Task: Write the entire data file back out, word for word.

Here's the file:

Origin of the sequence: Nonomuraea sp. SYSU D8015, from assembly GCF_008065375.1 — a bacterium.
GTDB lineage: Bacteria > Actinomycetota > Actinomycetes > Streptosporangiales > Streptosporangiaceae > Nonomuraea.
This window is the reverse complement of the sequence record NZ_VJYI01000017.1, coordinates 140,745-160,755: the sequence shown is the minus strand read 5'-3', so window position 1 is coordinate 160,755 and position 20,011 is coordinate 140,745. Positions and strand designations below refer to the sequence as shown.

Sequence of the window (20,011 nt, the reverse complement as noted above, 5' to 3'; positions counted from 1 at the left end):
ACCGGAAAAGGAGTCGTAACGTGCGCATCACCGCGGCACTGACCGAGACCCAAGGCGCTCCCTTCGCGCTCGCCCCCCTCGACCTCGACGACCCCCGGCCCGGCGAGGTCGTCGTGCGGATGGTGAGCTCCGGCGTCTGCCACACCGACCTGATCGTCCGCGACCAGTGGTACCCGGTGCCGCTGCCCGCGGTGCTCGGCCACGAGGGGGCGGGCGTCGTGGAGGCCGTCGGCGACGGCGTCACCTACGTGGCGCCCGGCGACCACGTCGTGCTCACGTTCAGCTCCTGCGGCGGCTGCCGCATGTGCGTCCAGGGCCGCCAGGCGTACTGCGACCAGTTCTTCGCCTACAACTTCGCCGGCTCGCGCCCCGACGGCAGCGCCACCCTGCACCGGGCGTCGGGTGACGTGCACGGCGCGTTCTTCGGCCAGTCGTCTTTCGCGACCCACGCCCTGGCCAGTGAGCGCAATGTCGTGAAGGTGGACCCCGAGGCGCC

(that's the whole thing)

Origin of the sequence: Nonomuraea sp. SYSU D8015, from assembly GCF_008065375.1 — a bacterium.
GTDB lineage: Bacteria > Actinomycetota > Actinomycetes > Streptosporangiales > Streptosporangiaceae > Nonomuraea.
This window is the reverse complement of the sequence record NZ_VJYI01000017.1, coordinates 140,745-160,755: the sequence shown is the minus strand read 5'-3', so window position 1 is coordinate 160,755 and position 20,011 is coordinate 140,745. Positions and strand designations below refer to the sequence as shown.

Sequence of the window (20,011 nt, the reverse complement as noted above, 5' to 3'; positions counted from 1 at the left end):
ACCGGAAAAGGAGTCGTAACGTGCGCATCACCGCGGCACTGACCGAGACCCAAGGCGCTCCCTTCGCGCTCGCCCCCCTCGACCTCGACGACCCCCGGCCCGGCGAGGTCGTCGTGCGGATGGTGAGCTCCGGCGTCTGCCACACCGACCTGATCGTCCGCGACCAGTGGTACCCGGTGCCGCTGCCCGCGGTGCTCGGCCACGAGGGGGCGGGCGTCGTGGAGGCCGTCGGCGACGGCGTCACCTACGTGGCGCCCGGCGACCACGTCGTGCTCACGTTCAGCTCCTGCGGCGGCTGCCGCATGTGCGTCCAGGGCCGCCAGGCGTACTGCGACCAGTTCTTCGCCTACAACTTCGCCGGCTCGCGCCCCGACGGCAGCGCCACCCTGCACCGGGCGTCGGGTGACGTGCACGGCGCGTTCTTCGGCCAGTCGTCTTTCGCGACCCACGCCCTGGCCAGTGAGCGCAATGTCGTGAAGGTGGACCCCGAGGCGCC